Security

India rolls out its own version of PRISM to spy in the name of security

India is building a PRISM project of its very own.

Reuters reported this morning that India is rolling out a surveillance program that will give government agencies the ability to tap directly into emails and phone calls without oversight by courts or parliament. The government said this widespread monitoring is in an effort to safeguard national security.

Sound familiar?

India is the most populous democracy in the world. There are 900 million landline and mobile phone subscribers and 120 million Internet users. The subcontinent is one of the most vibrant emerging markets for tech development and startups in the world, but it is also riddled with social unrest. China and Pakistan pose serious threats to India’s national security, and Kashmir has been called “the most dangerous place on Earth.” Within the country, religious divides contribute to a volatile atmosphere.

The Central Monitoring System (CMS) first came into being after the Mumbai bombings in 2008. The Indian government began cracking down on Internet freedom. It used the Information Technology Act to expand censorship and monitoring capabilities and has put pressure on Internet service providers and private companies to remove certain types of information under threat of imprisonment.

Then in 2011, The New York Times reported that the Indian government asked companies like Google, Facebook, and Yahoo to “prescreen user content from India and to remove disparaging, inflammatory, or defamatory content before it goes online.” Internet freedom came to the forefront again in August 2012 as a result of tension in Assam, a North-Eastern state in India where there is conflict between Muslims and Hindus. The Indian government ordered more than 300 specific URLs blocked from Facebook, Twitter, YouTube, WordPress, Wikipedia, and even the Times of India for allegedly promoting violence.

The CMS met with little public debate, and the government quietly began rolling out the system state by state in April 2013. The Times of India called it “the single window from where government arms such as the National Investigation Agency or the tax authorities will be able to monitor every byte of communication.” The paper also reported that privacy and Internet-freedom advocates are worried that in the name of security, the government would abuse the system that doesn’t have adequate safeguards to protect ordinary citizens.

“In the absence of a strong privacy law that promotes transparency about surveillance and thus allows us to judge the utility of the surveillance, this kind of development is very worrisome,” said Pranesh Prakash, the director of policy at the Centre for Internet and Society to the Times. “Further, this has been done with neither public nor parliamentary dialogue, making the government unaccountable to its citizens.”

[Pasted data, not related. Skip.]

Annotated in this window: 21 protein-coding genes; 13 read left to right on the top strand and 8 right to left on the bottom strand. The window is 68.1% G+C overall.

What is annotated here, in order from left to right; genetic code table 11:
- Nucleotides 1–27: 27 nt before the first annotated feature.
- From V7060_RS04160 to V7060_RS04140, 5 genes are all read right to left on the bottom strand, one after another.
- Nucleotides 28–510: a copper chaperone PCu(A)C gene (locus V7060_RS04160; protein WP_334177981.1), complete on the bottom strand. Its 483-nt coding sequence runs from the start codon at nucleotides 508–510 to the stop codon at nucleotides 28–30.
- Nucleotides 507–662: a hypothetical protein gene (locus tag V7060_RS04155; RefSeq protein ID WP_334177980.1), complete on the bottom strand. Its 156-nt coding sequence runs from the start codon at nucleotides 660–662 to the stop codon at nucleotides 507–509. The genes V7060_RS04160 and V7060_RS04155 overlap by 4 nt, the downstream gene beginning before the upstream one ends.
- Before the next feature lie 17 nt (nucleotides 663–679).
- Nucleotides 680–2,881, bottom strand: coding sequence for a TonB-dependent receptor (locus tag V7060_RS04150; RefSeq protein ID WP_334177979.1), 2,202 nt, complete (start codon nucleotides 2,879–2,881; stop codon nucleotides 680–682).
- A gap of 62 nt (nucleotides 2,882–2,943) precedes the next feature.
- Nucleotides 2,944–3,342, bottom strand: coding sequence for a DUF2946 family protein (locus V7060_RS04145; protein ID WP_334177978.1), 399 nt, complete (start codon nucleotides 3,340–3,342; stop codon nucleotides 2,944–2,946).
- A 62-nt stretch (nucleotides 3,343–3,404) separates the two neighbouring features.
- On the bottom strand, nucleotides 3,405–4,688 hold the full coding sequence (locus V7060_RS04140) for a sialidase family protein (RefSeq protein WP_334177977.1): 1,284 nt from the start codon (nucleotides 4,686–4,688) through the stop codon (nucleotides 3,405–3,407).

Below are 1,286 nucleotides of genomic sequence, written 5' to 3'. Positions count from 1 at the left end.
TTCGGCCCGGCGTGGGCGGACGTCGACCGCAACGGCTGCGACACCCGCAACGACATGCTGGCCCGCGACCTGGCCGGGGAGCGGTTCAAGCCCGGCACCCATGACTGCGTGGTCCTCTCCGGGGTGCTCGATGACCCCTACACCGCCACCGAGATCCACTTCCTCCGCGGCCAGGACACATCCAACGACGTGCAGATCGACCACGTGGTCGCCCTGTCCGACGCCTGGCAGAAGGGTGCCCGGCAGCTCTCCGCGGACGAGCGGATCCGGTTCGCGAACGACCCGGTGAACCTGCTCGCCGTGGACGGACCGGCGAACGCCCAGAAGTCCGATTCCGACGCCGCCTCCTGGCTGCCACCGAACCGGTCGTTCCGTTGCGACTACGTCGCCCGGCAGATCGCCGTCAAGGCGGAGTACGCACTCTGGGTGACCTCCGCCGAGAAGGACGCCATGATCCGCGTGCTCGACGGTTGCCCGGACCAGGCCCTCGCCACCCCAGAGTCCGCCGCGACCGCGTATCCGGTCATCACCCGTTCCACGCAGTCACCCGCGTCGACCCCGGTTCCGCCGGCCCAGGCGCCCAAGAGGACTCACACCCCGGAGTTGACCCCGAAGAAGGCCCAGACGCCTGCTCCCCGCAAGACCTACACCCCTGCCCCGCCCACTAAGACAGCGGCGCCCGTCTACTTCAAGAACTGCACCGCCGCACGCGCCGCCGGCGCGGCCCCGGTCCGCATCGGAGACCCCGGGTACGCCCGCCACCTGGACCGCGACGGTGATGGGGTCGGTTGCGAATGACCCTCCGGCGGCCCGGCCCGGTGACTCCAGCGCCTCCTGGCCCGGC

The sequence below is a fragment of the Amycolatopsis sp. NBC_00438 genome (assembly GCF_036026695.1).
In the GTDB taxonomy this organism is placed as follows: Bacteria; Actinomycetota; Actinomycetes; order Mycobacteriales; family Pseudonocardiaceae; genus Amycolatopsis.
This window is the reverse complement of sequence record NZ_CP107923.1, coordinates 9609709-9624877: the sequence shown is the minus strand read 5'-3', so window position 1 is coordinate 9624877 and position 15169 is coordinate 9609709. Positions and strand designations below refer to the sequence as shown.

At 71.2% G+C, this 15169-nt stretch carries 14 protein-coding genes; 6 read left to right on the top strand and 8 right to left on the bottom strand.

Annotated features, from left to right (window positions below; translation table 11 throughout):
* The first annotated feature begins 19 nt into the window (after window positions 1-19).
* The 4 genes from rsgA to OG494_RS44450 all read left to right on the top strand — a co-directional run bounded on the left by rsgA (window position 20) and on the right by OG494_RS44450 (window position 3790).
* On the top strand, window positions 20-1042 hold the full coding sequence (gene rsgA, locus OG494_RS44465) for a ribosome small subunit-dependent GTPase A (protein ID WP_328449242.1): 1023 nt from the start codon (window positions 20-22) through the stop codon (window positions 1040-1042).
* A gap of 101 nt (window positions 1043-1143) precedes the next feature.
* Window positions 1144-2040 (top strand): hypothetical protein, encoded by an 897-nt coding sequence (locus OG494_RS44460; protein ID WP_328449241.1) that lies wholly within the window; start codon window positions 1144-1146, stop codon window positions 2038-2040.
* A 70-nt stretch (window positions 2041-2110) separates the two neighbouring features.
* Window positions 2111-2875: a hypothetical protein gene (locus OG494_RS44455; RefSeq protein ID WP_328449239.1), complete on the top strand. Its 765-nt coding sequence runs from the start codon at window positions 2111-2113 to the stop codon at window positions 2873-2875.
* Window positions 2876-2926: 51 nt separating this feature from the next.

Again, sound familiar?

The CMS cost around $74 million and will allow the government to track data from Facebook, Twitter, LinkedIn, and Google without seeking a court order. Reuters said the government is building intercept data servers at private telecommunications firms so they can tap into communications without telling the providers.

India is now going through a similar debate as the U.S.. In a democracy, where is the balance between privacy and security? To what extent must there be government transparency and checks and balances before we slowly slip away from democracy toward authoritarianism? In the era of the Internet, does anyone have a reasonable expectation of privacy? In the era of nuclear weapons, is privacy really the most important thing?

Every country on Earth will face these issues at some point. China and Russia both have full-blown censorship programs, and 40 countries around the world practice Internet filtering of some form. Filtering and monitoring are, of course, not the same, but they are connected. Google’s executive chairman Eric Schmidt published an article in the Times of India that called for a free and open Web. 

“In 10 years, it will be almost impossible to describe to any child in India what life was like before the Internet,” he wrote. “Now is the moment for India to decide what kind of Internet it wants for them: an open Internet that benefits all or a highly regulated one that inhibits innovation.”

For India, the CMS doesn’t only impact security but also the economy. Schmidt said the government should view the Internet as a way to improve and develop the country — to disseminate knowledge, enhance education and dialogue, and solve local problems. The more they regulate, monitor, censor, and restrict — the more a culture of fear grows around what we do online — the less likely it is that the Internet will become a powerful, transformative force for good. That goes for the U.S., too.

Photo Credit: mattwi1s0n/Flickr

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